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Man says he was framed in car thefts from home of RCMP Constable Amit Goyal
Steve Condon believes he was set up to take the blame for a pair of apparent auto thefts last fall from the home of an RCMP officer.
On Halloween night last year, a 2009 black Audi S5 owned by Constable Amit Goyal was reported stolen from a residence on Cottonwood Drive.
A week later, a 2008 black Ford Ranger belonging to Collision Craft Auto and on loan to Goyal was reported stolen from the same location. Six days later the charred remains of the burned out truck were found on Anarchist Mountain.
In June, Goyal apparently left Osoyoos under circumstances the RCMP refuse to discuss.
When the Osoyoos Times asked Osoyoos Detachment Area Commander Sgt. Kevin Schur on June 27 about why Goyal appeared to be gone, Schur sent a reply by email.
“I’m not in a position to confirm or deny any investigation at this point. As always, we have a commitment to transparency and if a member of the RCMP is charged with a criminal offence we will issue a news release with that information,” Schur wrote.
The Osoyoos Times has not been successful in reaching Goyal for comment. Goyal has not been charged with any offence. Nor has the Osoyoos Times been able to confirm that he is the subject of any investigation for wrongdoing relating to these incidents.
Condon, 51, who acknowledges that he has a criminal record for offences including impaired driving and driving while disqualified, says he had a number of run-ins with Goyal dating back to more than a year prior to the vehicle thefts.
After the thefts occurred, he was fingered as the main suspect. The scrutiny, rumours and harassment became so intolerable for him that he moved from Osoyoos to Surrey late in November, he said.
Although RCMP will say nothing about the investigation, the Osoyoos Times has learned it was turned over to the RCMP in Trail, B.C. because of Goyal’s involvement.
Sgt. Mike Wicentowich in Trail declined to confirm that he supervised the investigation and said he has been instructed to refer any inquiries to RCMP Media Relations spokesman Cpl. Dan Moskaluk.
Moskaluk is currently away from his office and could not be reached for comment.
Condon said RCMP officers from Trail flew down on four occasions to interview him extensively in Burnaby between February and May 2013.
They told him they knew he committed the thefts and tried to push him to confess, he said. He was taken into custody and one time was questioned for more than four hours, he added.
Finally, Condon told police he was willing to take a polygraph, a lie detector, in order to clear his name. This was arranged, and one Saturday morning in May at 8:30 a.m. he went to the RCMP detachment in Langley to submit to the test, he said.
His session lasted several hours into the afternoon, but Condon said he passed with flying colours. From that point on, he ceased to be a suspect, he said.
Condon said he told police they should look into Goyal’s involvement in the incident.
Goyal had purchased the Audi from Roger Agostinho at Collision Craft Auto in Osoyoos, who also did extensive work on the car. Condon, who has experience buying and selling vehicles, estimates the car’s value at around $50,000, a figure confirmed by other sources familiar with Goyal’s car.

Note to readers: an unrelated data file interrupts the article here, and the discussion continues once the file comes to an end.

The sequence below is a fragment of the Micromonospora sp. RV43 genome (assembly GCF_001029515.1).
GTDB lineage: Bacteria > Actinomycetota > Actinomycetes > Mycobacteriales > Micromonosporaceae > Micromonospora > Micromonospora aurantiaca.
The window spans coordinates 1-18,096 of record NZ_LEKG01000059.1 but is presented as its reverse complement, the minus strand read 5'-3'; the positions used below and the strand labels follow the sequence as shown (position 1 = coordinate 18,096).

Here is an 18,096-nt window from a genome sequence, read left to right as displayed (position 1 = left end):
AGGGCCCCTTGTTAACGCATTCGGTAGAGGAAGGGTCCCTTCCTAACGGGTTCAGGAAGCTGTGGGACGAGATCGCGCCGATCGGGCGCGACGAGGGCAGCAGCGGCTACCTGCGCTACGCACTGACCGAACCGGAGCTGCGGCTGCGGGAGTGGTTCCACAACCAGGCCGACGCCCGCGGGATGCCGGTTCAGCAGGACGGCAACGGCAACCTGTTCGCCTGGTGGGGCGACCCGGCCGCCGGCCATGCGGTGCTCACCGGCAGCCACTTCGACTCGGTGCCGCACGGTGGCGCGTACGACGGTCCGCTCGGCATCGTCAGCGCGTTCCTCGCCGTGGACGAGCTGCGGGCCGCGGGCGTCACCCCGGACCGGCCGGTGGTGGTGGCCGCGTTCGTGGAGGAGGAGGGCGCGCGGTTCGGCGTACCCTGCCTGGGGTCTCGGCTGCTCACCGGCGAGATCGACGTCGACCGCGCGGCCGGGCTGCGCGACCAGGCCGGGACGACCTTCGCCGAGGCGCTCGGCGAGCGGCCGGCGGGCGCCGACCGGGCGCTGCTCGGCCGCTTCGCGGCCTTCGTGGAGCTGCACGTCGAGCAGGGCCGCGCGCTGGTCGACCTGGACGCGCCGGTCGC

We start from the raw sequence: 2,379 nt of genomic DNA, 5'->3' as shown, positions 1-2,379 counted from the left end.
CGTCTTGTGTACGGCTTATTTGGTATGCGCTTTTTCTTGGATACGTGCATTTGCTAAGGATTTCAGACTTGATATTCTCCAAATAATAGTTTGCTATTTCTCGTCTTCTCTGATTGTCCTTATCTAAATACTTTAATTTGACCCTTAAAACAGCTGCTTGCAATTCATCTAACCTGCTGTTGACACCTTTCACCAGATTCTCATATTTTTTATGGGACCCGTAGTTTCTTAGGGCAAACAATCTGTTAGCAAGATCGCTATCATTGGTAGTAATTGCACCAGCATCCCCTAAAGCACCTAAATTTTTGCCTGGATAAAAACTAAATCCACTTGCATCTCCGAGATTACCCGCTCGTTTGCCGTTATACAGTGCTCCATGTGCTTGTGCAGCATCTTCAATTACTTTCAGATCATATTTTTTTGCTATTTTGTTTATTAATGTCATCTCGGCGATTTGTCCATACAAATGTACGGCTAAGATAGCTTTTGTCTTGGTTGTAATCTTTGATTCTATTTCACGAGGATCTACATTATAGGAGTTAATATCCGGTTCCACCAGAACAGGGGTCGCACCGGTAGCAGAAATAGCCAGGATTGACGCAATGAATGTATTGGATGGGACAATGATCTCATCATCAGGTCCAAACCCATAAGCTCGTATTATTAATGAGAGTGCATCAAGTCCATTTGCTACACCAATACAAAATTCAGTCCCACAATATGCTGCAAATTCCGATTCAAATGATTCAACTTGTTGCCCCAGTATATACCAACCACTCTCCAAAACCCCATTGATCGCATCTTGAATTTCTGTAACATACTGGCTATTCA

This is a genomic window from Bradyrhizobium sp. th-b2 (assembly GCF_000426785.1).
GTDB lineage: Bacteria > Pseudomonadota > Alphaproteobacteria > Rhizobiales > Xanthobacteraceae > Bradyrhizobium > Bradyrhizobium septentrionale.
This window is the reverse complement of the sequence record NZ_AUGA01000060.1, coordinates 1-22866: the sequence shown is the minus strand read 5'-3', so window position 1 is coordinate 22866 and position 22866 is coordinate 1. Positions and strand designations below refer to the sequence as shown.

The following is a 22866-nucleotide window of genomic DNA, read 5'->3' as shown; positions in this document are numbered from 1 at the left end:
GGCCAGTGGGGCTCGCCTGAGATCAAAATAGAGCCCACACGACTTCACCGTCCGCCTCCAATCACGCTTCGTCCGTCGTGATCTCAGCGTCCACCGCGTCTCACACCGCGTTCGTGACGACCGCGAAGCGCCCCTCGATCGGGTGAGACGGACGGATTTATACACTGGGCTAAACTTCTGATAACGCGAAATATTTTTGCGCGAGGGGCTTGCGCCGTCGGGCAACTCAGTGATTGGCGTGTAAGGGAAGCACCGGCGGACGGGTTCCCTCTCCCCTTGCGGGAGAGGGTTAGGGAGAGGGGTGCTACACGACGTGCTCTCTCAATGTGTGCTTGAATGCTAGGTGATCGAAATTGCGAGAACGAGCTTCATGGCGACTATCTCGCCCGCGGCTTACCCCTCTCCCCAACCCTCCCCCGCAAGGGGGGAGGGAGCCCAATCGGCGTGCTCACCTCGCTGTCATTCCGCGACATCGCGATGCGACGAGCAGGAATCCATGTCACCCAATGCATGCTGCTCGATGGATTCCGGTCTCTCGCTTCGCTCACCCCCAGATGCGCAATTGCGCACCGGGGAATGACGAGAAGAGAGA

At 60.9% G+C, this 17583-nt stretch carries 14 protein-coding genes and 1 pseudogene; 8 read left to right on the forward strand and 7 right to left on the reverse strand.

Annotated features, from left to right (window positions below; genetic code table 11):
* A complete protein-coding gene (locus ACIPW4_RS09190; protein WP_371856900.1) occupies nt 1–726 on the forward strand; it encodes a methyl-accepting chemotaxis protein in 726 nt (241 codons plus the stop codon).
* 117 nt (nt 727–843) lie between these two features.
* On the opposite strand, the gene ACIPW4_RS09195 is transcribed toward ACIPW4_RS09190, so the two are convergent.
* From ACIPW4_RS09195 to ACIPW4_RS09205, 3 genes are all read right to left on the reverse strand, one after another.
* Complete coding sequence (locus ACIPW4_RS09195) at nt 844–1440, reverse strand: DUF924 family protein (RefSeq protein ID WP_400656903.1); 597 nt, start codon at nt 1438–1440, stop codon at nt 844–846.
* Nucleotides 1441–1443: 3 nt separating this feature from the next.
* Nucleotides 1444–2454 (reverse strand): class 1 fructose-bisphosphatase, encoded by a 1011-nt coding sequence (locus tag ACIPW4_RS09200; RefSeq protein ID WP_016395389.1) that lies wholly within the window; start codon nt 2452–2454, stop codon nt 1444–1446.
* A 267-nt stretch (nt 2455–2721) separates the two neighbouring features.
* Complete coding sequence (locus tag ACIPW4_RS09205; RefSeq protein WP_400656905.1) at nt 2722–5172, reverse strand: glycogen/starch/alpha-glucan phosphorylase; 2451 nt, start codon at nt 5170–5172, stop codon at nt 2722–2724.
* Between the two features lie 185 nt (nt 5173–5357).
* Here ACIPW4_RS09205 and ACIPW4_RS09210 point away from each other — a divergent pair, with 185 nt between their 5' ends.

After the Audi was reported stolen, Agostinho provided Goyal with the 2008 Ford Ranger loaner, which was subsequently reported stolen and later was found burned.
Agostinho declined to be interviewed saying he will only comment after the RCMP have commented on the case.
When first approached by the Osoyoos Times, he was concerned a story might reflect badly on the RCMP. He also said he did nothing wrong and all he did “was sell a guy a car.”
Goyal was long committed to removing impaired drivers from the road.
On May 29, shortly before he apparently left, Osoyoos RCMP issued a news release stating that for the third time in four years, Goyal was recognized “as a member of Alexa’s Team for his outstanding commitment in 2012 to removing impaired drivers from the road.”
In order to be nominated to Alexa’s Team, a police officer must have removed 12 or more impaired drivers from the road. Goyal was the only officer in Osoyoos to achieve this recognition.
The honour is named after Alexa Middelaer who at age four in 2008 was killed by an impaired driver in Delta, B.C.
Goyal did not respond to requests for an interview at the time. On June 14, Osoyoos RCMP contacted the Osoyoos Times to request that the paper not run the news release until further notice.
Days later, Goyal’s name was dropped from the RCMP news release email distribution list.
His departure has also thrown a wrench into the criminal court system.
Lawyers in Penticton confirmed that in cases where Goyal is a key witness, trials are not proceeding and accused are walking free.
During several lengthy interviews with the Osoyoos Times, Condon remained composed, recounting incidents in detail, details that were subsequently corroborated by others who did not wish to be named in this story.
Twice, however, Condon broke down in tears. When asked about the toll that being falsely accused took on him, he admits it’s been very hard on his family.
“They (RCMP) put me through hell,” he said.
He became even more upset, however, when his lawyer told him the person he believes committed the crimes will not likely be prosecuted. And, unless that person is charged, some people will continue to look at Condon with suspicion.
“It’s a difficult thing,” said Condon. “I want to see justice done and get on with life, but it’s kind of hard to have this hanging over my head.”